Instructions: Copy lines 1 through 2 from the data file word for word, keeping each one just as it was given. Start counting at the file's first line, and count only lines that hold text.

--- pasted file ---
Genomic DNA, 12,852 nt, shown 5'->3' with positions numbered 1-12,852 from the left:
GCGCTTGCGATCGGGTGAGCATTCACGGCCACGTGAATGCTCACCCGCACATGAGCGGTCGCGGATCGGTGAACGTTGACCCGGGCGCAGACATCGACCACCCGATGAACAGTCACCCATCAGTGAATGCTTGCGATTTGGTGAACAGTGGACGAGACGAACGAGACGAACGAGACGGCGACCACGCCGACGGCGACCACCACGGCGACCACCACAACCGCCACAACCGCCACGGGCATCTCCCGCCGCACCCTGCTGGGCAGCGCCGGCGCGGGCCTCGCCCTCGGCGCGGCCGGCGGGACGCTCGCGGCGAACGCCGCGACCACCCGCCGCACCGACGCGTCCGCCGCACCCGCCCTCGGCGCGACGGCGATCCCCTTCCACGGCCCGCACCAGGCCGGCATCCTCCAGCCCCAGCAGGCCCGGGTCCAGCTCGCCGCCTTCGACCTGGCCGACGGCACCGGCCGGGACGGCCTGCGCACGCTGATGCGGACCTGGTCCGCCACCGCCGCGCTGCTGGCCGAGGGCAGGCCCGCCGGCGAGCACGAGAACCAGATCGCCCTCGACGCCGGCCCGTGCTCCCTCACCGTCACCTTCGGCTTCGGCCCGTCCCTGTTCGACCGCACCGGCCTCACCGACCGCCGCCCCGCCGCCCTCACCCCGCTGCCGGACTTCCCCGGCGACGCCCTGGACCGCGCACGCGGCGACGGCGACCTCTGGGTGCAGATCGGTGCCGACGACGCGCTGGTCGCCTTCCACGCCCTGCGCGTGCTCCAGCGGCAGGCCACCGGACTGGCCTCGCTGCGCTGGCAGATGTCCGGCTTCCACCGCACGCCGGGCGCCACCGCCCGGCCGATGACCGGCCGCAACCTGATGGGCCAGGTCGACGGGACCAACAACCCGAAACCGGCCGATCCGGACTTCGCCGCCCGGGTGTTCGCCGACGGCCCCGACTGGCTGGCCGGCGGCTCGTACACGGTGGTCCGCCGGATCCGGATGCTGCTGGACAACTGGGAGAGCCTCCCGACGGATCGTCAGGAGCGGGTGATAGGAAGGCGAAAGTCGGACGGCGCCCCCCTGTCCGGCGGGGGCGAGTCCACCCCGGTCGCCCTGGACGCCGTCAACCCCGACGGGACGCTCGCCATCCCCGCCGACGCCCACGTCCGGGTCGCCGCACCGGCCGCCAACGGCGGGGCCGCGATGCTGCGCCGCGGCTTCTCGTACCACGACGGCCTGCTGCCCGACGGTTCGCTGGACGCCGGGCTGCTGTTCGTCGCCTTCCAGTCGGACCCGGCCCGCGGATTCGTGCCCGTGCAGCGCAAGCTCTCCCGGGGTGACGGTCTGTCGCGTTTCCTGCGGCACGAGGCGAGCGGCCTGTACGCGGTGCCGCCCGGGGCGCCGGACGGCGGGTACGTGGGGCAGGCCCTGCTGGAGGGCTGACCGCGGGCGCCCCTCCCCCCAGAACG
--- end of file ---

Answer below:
Genomic DNA, 12,852 nt, shown 5'->3' with positions numbered 1-12,852 from the left:
GCGCTTGCGATCGGGTGAGCATTCACGGCCACGTGAATGCTCACCCGCACATGAGCGGTCGCGGATCGGTGAACGTTGACCCGGGCGCAGACATCGACCACCCGATGAACAGTCACCCATCAGTGAATGCTTGCGATTTGGTGAACAGTGGACGAGACGAACGAGACGAACGAGACGGCGACCACGCCGACGGCGACCACCACGGCGACCACCACAACCGCCACAACCGCCACGGGCATCTCCCGCCGCACCCTGCTGGGCAGCGCCGGCGCGGGCCTCGCCCTCGGCGCGGCCGGCGGGACGCTCGCGGCGAACGCCGCGACCACCCGCCGCACCGACGCGTCCGCCGCACCCGCCCTCGGCGCGACGGCGATCCCCTTCCACGGCCCGCACCAGGCCGGCATCCTCCAGCCCCAGCAGGCCCGGGTCCAGCTCGCCGCCTTCGACCTGGCCGACGGCACCGGCCGGGACGGCCTGCGCACGCTGATGCGGACCTGGTCCGCCACCGCCGCGCTGCTGGCCGAGGGCAGGCCCGCCGGCGAGCACGAGAACCAGATCGCCCTCGACGCCGGCCCGTGCTCCCTCACCGTCACCTTCGGCTTCGGCCCGTCCCTGTTCGACCGCACCGGCCTCACCGACCGCCGCCCCGCCGCCCTCACCCCGCTGCCGGACTTCCCCGGCGACGCCCTGGACCGCGCACGCGGCGACGGCGACCTCTGGGTGCAGATCGGTGCCGACGACGCGCTGGTCGCCTTCCACGCCCTGCGCGTGCTCCAGCGGCAGGCCACCGGACTGGCCTCGCTGCGCTGGCAGATGTCCGGCTTCCACCGCACGCCGGGCGCCACCGCCCGGCCGATGACCGGCCGCAACCTGATGGGCCAGGTCGACGGGACCAACAACCCGAAACCGGCCGATCCGGACTTCGCCGCCCGGGTGTTCGCCGACGGCCCCGACTGGCTGGCCGGCGGCTCGTACACGGTGGTCCGCCGGATCCGGATGCTGCTGGACAACTGGGAGAGCCTCCCGACGGATCGTCAGGAGCGGGTGATAGGAAGGCGAAAGTCGGACGGCGCCCCCCTGTCCGGCGGGGGCGAGTCCACCCCGGTCGCCCTGGACGCCGTCAACCCCGACGGGACGCTCGCCATCCCCGCCGACGCCCACGTCCGGGTCGCCGCACCGGCCGCCAACGGCGGGGCCGCGATGCTGCGCCGCGGCTTCTCGTACCACGACGGCCTGCTGCCCGACGGTTCGCTGGACGCCGGGCTGCTGTTCGTCGCCTTCCAGTCGGACCCGGCCCGCGGATTCGTGCCCGTGCAGCGCAAGCTCTCCCGGGGTGACGGTCTGTCGCGTTTCCTGCGGCACGAGGCGAGCGGCCTGTACGCGGTGCCGCCCGGGGCGCCGGACGGCGGGTACGTGGGGCAGGCCCTGCTGGAGGGCTGACCGCGGGCGCCCCTCCCCCCAGAACG